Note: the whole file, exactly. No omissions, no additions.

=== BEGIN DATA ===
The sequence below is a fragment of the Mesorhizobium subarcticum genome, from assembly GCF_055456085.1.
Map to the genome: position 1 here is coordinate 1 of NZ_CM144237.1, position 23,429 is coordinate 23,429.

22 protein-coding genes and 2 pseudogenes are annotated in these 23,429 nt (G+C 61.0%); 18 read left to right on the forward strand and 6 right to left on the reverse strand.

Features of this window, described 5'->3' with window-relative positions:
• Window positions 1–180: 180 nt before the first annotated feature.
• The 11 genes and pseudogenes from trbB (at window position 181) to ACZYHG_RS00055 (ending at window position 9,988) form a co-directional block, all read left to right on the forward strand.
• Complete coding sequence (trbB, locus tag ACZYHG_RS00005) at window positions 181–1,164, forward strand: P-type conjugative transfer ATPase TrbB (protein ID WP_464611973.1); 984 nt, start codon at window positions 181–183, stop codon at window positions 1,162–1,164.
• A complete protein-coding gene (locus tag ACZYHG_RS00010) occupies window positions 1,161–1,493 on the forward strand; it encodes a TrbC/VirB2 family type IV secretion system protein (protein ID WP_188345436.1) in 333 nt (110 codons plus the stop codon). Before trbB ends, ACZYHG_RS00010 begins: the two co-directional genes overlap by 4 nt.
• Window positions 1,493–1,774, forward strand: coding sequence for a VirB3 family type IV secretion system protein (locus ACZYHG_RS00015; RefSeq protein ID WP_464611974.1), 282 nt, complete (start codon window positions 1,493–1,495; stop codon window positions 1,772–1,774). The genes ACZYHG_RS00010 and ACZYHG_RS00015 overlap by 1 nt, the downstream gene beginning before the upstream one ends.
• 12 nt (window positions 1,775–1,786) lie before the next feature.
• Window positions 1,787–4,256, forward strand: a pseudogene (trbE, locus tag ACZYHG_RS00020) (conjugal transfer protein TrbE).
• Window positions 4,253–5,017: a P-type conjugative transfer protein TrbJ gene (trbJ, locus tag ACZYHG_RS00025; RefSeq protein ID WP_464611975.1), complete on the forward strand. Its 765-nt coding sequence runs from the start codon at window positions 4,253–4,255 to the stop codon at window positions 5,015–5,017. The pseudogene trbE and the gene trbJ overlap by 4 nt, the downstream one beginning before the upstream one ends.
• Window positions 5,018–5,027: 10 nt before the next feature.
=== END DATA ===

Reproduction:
The sequence below is a fragment of the Mesorhizobium subarcticum genome, from assembly GCF_055456085.1.
Map to the genome: position 1 here is coordinate 1 of NZ_CM144237.1, position 23,429 is coordinate 23,429.

22 protein-coding genes and 2 pseudogenes are annotated in these 23,429 nt (G+C 61.0%); 18 read left to right on the forward strand and 6 right to left on the reverse strand.

Features of this window, described 5'->3' with window-relative positions:
• Window positions 1–180: 180 nt before the first annotated feature.
• The 11 genes and pseudogenes from trbB (at window position 181) to ACZYHG_RS00055 (ending at window position 9,988) form a co-directional block, all read left to right on the forward strand.
• Complete coding sequence (trbB, locus tag ACZYHG_RS00005) at window positions 181–1,164, forward strand: P-type conjugative transfer ATPase TrbB (protein ID WP_464611973.1); 984 nt, start codon at window positions 181–183, stop codon at window positions 1,162–1,164.
• A complete protein-coding gene (locus tag ACZYHG_RS00010) occupies window positions 1,161–1,493 on the forward strand; it encodes a TrbC/VirB2 family type IV secretion system protein (protein ID WP_188345436.1) in 333 nt (110 codons plus the stop codon). Before trbB ends, ACZYHG_RS00010 begins: the two co-directional genes overlap by 4 nt.
• Window positions 1,493–1,774, forward strand: coding sequence for a VirB3 family type IV secretion system protein (locus ACZYHG_RS00015; RefSeq protein ID WP_464611974.1), 282 nt, complete (start codon window positions 1,493–1,495; stop codon window positions 1,772–1,774). The genes ACZYHG_RS00010 and ACZYHG_RS00015 overlap by 1 nt, the downstream gene beginning before the upstream one ends.
• 12 nt (window positions 1,775–1,786) lie before the next feature.
• Window positions 1,787–4,256, forward strand: a pseudogene (trbE, locus tag ACZYHG_RS00020) (conjugal transfer protein TrbE).
• Window positions 4,253–5,017: a P-type conjugative transfer protein TrbJ gene (trbJ, locus tag ACZYHG_RS00025; RefSeq protein ID WP_464611975.1), complete on the forward strand. Its 765-nt coding sequence runs from the start codon at window positions 4,253–4,255 to the stop codon at window positions 5,015–5,017. The pseudogene trbE and the gene trbJ overlap by 4 nt, the downstream one beginning before the upstream one ends.
• Window positions 5,018–5,027: 10 nt before the next feature.